Blender, if you’re not familiar, is a free (open source) 3d program. I’ve dipped my toes into blender every few years but it started life with a painful interface (in fact many 3d programs have awful awful interfaces, why – for example – does zbrush put it’s standard menu – file, edit, window, etc in ALPHABETICAL order? madness)
By Blender version 2.8 they’d normalised the interface to something most people would recognise, and I’ve – lately – been pouring more time in to learning it.
If you do 3d in comics at all, you’re probably more familiar with sketchup – sketchup is a brilliantly easy way to build simple 3d models, but it’s ownership has changed hands a number of times (build – ironically – first by a company called @Last Software, then bought by google who made it free, then by Trimble softeware who stopped making it free).
You can still get a free Sketchup, but, largely, it’s hard to find and many people spring for the licence which gives you more features as well as ways to convert sketchup 3d models into other forms.
I’ve been on a bit of a crusade to pursued comic artists to move from sketchup to blender, primarily because it’s cheaper (nothing is cheaper than free, right?), but also I think, more powerful.
In the process of learning sketchup I’ve been following a few youtube videos, firstly, this guy:
Who does a lot of gaming/blender tutorials, building low-poly (ie simple) models in 10 minutes. Which strikes me as the right balance between I NEED TO BUILD A 3D MODEL and I DON’T WANT TO SPEND ALL DAY BUILDING A 3D MODEL.
Blender relies fairly heavily on the keyboard and he says the keys as he’s using them so you very quickly get a sense of how fast you can build when you’re familiar with it (keys you’ll learn : E to extrude, I to insert – you’ll hear those a LOT)
I watched a bunch of these just to get a feel for blender (he’s on video 57 of Build a low poly thing in 10 minutes, which means he’s done it over a number of versions of blender, so i’d start with the later videos to see what it looks like at the moment, before going earlier)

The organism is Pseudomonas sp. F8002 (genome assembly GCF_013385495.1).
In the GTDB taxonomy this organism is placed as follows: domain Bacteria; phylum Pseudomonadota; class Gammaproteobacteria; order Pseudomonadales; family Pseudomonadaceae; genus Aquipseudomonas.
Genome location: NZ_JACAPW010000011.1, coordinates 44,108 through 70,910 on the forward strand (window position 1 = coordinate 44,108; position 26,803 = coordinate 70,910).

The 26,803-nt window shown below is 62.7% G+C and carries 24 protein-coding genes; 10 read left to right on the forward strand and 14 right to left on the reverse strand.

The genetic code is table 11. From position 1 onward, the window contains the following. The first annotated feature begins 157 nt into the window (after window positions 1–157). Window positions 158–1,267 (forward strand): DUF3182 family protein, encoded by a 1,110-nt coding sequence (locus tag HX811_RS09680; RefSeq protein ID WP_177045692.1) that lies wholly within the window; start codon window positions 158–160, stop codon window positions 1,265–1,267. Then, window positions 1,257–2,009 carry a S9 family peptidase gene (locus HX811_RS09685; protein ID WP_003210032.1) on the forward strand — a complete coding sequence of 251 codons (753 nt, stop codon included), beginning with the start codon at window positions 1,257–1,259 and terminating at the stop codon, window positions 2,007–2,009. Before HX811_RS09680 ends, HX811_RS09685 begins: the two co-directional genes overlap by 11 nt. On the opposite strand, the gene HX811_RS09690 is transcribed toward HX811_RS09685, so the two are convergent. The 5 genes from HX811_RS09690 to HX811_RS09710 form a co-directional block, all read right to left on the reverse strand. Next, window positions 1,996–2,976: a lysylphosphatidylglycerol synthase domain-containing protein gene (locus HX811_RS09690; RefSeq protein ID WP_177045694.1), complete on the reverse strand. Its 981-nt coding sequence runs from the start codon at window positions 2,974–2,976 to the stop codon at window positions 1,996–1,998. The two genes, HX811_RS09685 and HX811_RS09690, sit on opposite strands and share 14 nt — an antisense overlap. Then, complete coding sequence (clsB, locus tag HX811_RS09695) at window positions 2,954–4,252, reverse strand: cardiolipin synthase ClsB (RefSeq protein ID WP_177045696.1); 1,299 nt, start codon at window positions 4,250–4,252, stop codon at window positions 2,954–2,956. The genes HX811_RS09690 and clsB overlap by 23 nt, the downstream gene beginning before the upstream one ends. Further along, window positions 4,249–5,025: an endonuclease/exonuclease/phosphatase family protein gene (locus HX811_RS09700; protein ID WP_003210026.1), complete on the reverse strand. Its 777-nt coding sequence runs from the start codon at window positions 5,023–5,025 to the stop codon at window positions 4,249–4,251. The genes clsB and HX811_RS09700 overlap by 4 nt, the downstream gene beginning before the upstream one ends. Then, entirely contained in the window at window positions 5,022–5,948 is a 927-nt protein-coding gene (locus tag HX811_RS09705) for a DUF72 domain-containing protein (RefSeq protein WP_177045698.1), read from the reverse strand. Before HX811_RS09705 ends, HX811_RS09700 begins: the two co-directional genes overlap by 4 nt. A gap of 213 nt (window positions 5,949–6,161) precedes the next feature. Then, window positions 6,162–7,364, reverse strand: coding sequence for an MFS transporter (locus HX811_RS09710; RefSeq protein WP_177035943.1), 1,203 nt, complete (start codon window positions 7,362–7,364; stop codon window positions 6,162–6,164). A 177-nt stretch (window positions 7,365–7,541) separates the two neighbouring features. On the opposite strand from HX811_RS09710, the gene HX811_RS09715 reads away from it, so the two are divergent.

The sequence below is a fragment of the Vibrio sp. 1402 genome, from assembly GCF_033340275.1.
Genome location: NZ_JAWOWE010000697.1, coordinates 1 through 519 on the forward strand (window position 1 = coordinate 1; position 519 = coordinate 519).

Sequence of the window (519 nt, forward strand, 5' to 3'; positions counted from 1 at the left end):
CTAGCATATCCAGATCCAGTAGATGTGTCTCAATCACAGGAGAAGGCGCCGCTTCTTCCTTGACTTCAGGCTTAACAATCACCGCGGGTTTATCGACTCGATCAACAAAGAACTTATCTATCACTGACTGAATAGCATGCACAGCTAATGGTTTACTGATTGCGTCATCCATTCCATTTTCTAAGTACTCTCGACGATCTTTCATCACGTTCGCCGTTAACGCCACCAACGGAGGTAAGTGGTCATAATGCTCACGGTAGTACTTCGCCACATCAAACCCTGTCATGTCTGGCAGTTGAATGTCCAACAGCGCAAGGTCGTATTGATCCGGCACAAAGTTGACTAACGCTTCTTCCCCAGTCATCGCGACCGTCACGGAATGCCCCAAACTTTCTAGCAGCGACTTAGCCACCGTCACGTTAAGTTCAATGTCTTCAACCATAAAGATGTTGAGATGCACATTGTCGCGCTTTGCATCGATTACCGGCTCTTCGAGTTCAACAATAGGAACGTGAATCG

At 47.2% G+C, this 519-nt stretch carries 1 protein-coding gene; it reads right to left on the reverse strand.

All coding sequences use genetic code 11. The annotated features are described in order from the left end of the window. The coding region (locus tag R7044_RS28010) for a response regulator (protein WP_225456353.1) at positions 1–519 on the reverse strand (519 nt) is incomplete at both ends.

Also this is a good youtube video, take copious notes!
Another great youtuber is Ian Hubert – Hubert makes “lazy tutorials” how to build buildings super quick, very lazily but with lots of details. While Hubert’s focus is for indie filmmakers, there’s lots of good stuff in there.
In my experience, I’ve pretty much avoided worrying about textures, instead focusing on building objects with enough shape so that I can see what they are. I’m still figuring out the best way to work with textures. The end results I’m after are a 3d model I can bring into clip studio (blender saves models in its own .blend format by default) as an OBJ file and put in a scene, I then use clip studios LT render to convert the 3d to simple piece of line art (I like to work this way because it’s super high resolution and I can move the model around on the artwork making it less hit and miss than, say, grabbing a screen shot of a 3d model and drawing over it).
One final youtuber is this guy Paul O Caggegi whose focus is on making comics and using Blender.
There’s lots of free models on sketchfab, and some you can pay for too. If you’re doing wwii stuff it’s pretty darn useful.
I’m still digging my way through it, but largely I’ve been pretty happy with some of the stuff I’ve done, both editing sketchfab models I’ve downloaded and creating whole new things for the new Chimpsky strip I’m working on.